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Newsletter October 2023

A bit of history

I understand that this is 'World Space Week', and it's made me think. Space has been good to us. It was the very foundation of Young Artists, as the agency was known when I joined it. After years of producing science fiction covers, we are still involved with images of the future although instead of illustrating other people's ideas the artists are now more likely to produce their own.

Firstly, Jim Burns painted his spaceport for Mechanismo.

John Harris produced an early version of this painting which was initially used on a cover of a collection of stories by A E van Vogt.
And Ian Miller painted many book covers including this one for the cover of the Philip K Dick novel, A Maze of Death.
And there were Ian's space marines . . .
John Harris even went to Florida to watch the launch of a space shuttle.
And is this what the astronauts saw?
What was a future ruined world going to look like?
Now science fact thinks it can catch up with science fiction but I'm not so sure. Just look at this scene from Jim Burns' Mars Quartet.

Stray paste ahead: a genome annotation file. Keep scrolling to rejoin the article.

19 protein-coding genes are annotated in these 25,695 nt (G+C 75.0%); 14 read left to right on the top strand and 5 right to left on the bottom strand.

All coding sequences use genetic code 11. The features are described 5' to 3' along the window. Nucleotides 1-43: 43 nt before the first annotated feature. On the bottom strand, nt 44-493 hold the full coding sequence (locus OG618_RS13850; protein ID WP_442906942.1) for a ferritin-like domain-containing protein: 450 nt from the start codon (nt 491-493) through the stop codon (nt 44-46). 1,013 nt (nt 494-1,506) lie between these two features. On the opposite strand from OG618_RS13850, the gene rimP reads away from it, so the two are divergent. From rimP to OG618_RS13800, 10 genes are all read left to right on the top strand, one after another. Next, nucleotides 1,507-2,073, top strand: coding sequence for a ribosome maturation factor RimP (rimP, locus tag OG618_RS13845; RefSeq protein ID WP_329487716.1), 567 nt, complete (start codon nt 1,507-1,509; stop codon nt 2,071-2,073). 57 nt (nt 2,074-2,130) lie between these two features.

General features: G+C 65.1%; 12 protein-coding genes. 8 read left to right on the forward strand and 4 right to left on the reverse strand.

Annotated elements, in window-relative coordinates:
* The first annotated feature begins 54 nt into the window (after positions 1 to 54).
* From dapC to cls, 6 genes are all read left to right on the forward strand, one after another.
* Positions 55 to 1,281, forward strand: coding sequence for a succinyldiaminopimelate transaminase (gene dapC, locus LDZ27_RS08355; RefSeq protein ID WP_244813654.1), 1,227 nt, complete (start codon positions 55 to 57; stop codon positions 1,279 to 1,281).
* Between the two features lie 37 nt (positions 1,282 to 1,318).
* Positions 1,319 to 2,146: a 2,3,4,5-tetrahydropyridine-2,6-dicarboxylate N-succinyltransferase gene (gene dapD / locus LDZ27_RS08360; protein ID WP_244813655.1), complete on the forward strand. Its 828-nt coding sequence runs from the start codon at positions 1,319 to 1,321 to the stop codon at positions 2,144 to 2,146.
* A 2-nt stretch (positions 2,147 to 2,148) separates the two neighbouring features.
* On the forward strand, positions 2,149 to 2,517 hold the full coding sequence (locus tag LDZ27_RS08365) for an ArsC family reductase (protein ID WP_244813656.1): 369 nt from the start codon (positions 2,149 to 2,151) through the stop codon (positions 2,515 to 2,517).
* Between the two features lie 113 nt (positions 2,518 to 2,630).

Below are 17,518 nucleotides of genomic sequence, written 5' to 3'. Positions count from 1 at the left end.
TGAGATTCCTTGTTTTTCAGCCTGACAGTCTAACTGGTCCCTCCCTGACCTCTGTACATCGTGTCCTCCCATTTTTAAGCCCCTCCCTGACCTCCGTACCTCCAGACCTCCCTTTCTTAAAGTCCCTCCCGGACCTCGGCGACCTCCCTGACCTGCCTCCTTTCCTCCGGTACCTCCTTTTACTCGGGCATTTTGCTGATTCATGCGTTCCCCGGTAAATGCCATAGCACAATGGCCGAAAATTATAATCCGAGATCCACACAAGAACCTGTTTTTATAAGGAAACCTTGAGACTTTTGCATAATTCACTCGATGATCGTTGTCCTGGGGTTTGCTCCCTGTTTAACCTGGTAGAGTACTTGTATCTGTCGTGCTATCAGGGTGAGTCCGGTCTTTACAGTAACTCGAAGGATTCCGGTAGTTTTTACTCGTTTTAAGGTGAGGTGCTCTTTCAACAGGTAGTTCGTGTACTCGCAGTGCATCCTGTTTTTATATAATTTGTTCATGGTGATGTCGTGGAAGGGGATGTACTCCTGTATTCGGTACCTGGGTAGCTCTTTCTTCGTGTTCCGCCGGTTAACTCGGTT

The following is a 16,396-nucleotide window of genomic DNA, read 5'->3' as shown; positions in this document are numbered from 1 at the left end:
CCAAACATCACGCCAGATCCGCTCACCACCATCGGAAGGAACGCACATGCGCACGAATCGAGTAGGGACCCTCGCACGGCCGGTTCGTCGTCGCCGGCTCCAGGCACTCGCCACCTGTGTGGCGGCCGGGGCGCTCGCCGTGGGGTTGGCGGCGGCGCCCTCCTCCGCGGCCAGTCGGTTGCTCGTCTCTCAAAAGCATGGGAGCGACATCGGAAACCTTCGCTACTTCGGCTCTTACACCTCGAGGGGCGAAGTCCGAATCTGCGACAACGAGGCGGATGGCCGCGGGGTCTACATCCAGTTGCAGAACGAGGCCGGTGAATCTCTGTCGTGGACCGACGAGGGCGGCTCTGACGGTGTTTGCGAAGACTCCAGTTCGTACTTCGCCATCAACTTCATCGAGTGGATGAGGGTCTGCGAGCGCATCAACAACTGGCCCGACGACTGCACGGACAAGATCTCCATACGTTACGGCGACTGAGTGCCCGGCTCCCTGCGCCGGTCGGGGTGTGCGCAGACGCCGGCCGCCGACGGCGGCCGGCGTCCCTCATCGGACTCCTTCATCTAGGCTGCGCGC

Or Pelquin's Comet, for the book by Ian Whates.
Or this craft by John Harris. What's going on there?
As our planet is increasingly under threat, it's even more important for artists and writers to look further ahead and to dream. Perhaps there will be a city made of crystals.
Or organic buildings which reach up into the clouds.
Imaginative images are still the bedrock of what we do. We are grateful to all those people who commission or buy original paintings for their collections, and who buy the limited edition prints.

But back down to Earth . . .

We send our very best wishes to everyone at the IX Art show (Illuxcon) in Pennsylvania next week. We've had some wonderful times at that show but we aren't planning to go this year. Perhaps next time? (Thanks, Bryan.)

It was when I was at Illuxcon a year or two ago that I had a call from Neil Armstrong's agent to ask if Grahame Baker Smith would like to illustrate Neil's own children's book. And this was the result.

Neil Armstrong had written a charming story about a piece of moon rock. Told from the point of view of that rock, it described what had happened on Earth over the past four billion years. After many conversations with Neil's widow and the helpful people at the Cincinnati Museum Center's Museum of Natural History and Science, this led to this quite special book being published, and it now sits alongside that very piece of rock in the museum.

How's that for coming back down to Earth?